21 Organizations Call on Department of Justice to Investigate Vancouver and Clark County Law Enforcement Agencies

News Release: 
Wednesday, November 10, 2021
VANCOUVER, Wash. — Citing a pattern of deadly force, disparate policing, and favoritism toward known white supremacist extremist groups, NAACP Vancouver Branch 1139, the ACLU of Washington, and several other organizations have formally requested the United States Department of Justice to investigate the Vancouver Police Department (VPD) and Clark County Sherriff’s Office (CCSO).
In a letter signed by several organizations and sent to the DOJ on Wednesday, the organizations assert that VPD and CCSO have engaged in a pattern and practice of violating civil rights by using unnecessary and excessive force against Vancouver and Clark County residents of color, residents experiencing homelessness, and those with a mental health disability, and engaging in discriminatory policing harmful to communities of color while showing favoritism to known white supremacist extremist groups such as the Proud Boys and Patriot Prayer.
The request comes after officers in Vancouver and Clark County killed eight people over a two-and-a-half-year period from February 2019 through October 2021. Five of the victims were men of color, including three Black men and two men of Pacific Islander heritage – in a county where those groups together account for about 3% of the population. The remaining three victims were men experiencing homelessness as well as a mental health crisis.
The letter also provides statistics demonstrating Clark County law enforcement’s disproportionate use of force against residents of color compared to their white neighbors, and details both agencies’ discriminatory policing and favoritism toward known white supremacist extremist groups. Correspondence and emails suggest both departments treated Black demonstrators who protest police violence as threats, while viewing white supremacist demonstrators as simply exercising First Amendment rights, despite a well-documented pattern of inciting and committing violence locally and nationally.
In an October 2020 incident, for example, community members gathered for a peaceful vigil to honor Kevin Peterson Jr. — one of the victims of police brutality mentioned in the letter — a day after Clark County sheriff’s deputies killed him. A hostile group of white supremacists drove trucks through the vigil and physically assaulted members of Peterson’s family and supporters with bear mace, paintballs, and other threats of violence. Law enforcement failed to respond, allowing members of Patriot Prayer, the Proud Boys, and other extremist organizations to terrorize peaceful mourners. Many of those gatherers required medical assistance after the attack.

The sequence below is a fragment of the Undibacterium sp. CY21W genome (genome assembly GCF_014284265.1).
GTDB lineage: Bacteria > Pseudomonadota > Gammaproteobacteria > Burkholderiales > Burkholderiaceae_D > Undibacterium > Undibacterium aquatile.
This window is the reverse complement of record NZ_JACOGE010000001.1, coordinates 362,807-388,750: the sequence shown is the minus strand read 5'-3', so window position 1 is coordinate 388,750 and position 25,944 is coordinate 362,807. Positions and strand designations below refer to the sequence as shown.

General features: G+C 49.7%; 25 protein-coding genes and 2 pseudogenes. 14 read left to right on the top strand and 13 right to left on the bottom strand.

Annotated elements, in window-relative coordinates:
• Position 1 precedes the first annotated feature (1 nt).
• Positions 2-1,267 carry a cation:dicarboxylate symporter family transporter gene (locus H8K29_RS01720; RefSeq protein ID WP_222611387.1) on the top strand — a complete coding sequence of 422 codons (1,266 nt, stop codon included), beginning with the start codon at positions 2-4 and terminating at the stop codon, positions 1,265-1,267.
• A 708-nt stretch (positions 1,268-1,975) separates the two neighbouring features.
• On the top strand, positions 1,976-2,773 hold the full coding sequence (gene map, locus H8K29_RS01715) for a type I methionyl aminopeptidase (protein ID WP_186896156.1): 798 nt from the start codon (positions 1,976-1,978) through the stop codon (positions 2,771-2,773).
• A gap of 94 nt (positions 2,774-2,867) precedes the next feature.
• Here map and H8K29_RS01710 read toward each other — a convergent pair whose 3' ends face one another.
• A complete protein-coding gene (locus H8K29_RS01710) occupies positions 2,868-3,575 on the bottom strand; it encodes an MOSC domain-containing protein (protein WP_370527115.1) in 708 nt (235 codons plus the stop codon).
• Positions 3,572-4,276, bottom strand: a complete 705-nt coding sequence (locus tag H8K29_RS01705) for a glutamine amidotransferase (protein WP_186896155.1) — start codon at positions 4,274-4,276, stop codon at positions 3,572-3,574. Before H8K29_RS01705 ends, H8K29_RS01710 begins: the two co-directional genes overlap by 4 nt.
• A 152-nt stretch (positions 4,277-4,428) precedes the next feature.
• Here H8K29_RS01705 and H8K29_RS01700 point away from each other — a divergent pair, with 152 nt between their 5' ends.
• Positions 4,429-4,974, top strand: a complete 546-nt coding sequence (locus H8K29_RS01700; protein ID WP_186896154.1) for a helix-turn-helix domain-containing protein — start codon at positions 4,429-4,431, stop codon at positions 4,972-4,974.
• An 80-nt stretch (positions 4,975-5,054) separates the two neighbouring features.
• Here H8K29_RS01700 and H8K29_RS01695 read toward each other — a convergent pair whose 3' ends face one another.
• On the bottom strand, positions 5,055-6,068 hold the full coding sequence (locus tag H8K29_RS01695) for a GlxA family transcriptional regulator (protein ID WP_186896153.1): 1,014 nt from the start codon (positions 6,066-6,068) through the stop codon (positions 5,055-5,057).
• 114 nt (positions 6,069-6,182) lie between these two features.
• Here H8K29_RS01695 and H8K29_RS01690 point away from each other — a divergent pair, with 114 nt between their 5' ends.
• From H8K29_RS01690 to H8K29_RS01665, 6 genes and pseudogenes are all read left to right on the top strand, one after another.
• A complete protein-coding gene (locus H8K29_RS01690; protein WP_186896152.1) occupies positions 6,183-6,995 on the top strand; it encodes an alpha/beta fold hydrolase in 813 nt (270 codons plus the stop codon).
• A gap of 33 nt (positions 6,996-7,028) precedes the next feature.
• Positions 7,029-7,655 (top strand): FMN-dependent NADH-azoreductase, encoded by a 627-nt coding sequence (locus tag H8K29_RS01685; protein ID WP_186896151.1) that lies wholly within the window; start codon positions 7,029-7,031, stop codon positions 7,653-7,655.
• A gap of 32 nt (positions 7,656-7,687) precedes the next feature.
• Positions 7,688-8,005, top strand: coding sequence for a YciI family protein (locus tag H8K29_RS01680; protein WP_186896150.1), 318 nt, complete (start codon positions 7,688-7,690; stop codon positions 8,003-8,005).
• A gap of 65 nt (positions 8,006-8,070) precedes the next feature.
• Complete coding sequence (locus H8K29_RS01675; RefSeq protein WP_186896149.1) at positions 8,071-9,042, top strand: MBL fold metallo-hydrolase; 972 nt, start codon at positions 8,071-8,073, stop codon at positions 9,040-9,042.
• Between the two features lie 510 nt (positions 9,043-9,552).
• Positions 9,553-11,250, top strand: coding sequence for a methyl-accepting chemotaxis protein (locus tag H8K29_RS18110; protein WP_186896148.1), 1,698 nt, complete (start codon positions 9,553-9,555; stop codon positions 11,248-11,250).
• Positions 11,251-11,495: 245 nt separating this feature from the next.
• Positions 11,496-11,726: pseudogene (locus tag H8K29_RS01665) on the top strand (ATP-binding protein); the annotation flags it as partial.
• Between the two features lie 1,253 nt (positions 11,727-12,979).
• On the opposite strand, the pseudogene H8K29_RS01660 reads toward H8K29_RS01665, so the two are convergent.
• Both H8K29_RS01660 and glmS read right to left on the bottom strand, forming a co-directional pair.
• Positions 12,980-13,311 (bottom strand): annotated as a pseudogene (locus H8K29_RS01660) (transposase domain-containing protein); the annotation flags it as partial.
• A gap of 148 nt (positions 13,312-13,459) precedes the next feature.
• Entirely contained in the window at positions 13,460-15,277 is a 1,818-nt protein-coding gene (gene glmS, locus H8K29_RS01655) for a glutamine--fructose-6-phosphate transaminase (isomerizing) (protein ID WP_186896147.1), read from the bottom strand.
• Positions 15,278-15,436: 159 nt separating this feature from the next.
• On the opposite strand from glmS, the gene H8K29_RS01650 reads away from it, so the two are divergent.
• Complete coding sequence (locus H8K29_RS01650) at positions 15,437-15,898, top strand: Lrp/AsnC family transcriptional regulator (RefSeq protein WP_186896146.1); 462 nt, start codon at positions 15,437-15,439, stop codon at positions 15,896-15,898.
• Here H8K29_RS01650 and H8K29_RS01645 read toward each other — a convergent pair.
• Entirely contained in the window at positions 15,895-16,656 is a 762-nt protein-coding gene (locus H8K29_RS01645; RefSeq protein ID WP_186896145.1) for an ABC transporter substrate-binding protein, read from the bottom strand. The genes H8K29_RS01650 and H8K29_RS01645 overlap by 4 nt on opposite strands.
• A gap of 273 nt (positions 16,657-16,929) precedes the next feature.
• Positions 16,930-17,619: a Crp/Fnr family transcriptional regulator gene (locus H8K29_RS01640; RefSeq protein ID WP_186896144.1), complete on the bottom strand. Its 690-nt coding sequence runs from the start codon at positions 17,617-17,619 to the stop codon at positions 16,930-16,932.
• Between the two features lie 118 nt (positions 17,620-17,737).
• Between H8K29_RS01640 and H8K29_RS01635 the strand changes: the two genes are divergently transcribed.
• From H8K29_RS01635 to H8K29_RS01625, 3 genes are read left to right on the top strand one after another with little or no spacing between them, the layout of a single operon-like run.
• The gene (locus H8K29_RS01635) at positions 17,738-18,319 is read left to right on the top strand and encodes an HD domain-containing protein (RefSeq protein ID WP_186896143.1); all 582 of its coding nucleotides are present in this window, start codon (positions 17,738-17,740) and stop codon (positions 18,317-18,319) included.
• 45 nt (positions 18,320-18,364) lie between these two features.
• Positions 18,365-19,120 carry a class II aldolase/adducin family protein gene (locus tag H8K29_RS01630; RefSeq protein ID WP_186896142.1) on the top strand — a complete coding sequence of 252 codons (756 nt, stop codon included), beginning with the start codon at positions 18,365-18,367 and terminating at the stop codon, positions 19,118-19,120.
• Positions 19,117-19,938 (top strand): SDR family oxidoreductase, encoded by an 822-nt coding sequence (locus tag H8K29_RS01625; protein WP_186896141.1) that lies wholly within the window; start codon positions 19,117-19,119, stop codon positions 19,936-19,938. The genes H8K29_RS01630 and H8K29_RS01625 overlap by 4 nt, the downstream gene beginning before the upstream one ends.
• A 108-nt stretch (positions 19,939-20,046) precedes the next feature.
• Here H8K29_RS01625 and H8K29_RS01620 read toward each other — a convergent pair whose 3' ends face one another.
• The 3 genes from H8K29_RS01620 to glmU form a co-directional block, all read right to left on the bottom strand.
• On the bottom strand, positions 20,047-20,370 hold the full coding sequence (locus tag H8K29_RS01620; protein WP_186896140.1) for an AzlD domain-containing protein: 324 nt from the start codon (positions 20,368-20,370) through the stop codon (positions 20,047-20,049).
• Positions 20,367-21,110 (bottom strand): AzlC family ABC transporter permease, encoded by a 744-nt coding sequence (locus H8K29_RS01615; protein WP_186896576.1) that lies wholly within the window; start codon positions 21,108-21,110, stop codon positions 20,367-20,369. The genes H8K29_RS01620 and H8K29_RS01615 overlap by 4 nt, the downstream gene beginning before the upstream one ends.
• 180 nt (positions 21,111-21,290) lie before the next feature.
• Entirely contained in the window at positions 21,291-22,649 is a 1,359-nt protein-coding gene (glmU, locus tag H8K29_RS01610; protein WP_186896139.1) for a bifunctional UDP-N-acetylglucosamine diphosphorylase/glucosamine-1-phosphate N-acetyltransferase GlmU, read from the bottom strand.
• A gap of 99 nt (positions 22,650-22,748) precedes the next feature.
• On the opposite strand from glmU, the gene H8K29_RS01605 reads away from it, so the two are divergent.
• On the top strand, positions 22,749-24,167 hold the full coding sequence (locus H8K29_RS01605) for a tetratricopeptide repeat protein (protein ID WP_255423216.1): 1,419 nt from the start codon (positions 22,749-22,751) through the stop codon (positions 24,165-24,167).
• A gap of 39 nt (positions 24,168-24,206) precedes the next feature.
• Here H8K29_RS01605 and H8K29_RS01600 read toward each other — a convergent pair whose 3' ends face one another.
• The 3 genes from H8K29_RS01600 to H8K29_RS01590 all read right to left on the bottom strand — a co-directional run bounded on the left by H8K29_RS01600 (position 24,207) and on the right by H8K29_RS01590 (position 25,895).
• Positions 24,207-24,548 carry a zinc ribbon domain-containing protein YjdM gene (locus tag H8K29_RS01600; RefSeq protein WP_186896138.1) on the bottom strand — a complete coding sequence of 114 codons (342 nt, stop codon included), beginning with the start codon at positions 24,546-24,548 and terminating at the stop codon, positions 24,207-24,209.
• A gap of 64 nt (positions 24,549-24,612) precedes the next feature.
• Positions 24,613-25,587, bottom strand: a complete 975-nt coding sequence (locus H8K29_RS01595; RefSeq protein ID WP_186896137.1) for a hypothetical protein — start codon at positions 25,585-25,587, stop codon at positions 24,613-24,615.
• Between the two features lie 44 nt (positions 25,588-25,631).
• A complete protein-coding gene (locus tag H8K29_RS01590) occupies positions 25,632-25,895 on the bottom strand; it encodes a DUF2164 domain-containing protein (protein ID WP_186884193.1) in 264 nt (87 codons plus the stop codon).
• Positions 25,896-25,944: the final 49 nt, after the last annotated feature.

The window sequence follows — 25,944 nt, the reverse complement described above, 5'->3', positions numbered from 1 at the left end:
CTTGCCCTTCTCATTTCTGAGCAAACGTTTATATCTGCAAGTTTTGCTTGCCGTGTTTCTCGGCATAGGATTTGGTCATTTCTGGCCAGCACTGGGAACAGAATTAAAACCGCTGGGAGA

“We come together to mourn, and we’re attacked by extremists. We come together to protest inequality and we’re attacked, and the police look the other way,” said Nickeia Hunter, whose brother Carlos Hunter was shot and killed by Vancouver police in 2019. “The stress and anxiety caused by knowing there’s nowhere to go and no way to stay safe wears on you.”
The organizations are asking the DOJ to investigate excessive force and discriminatory policing allegations under the Violent Crime Control and Law Enforcement Act of 1994.
“VPD and CCSO have sustained one of the highest rates of police killings in Washington for years. Their continued pattern of lethal force and victim blaming, particularly when engaging with Black and Brown people or those in crisis, shows these departments are not taking responsibility or changing on their own,” said Enoka Herat, police practices and immigration counsel at the ACLU of Washington. “Federal intervention is necessary for all residents in Clark County to receive equal and fair treatment, constitutional policing, and to feel safe in their communities.”
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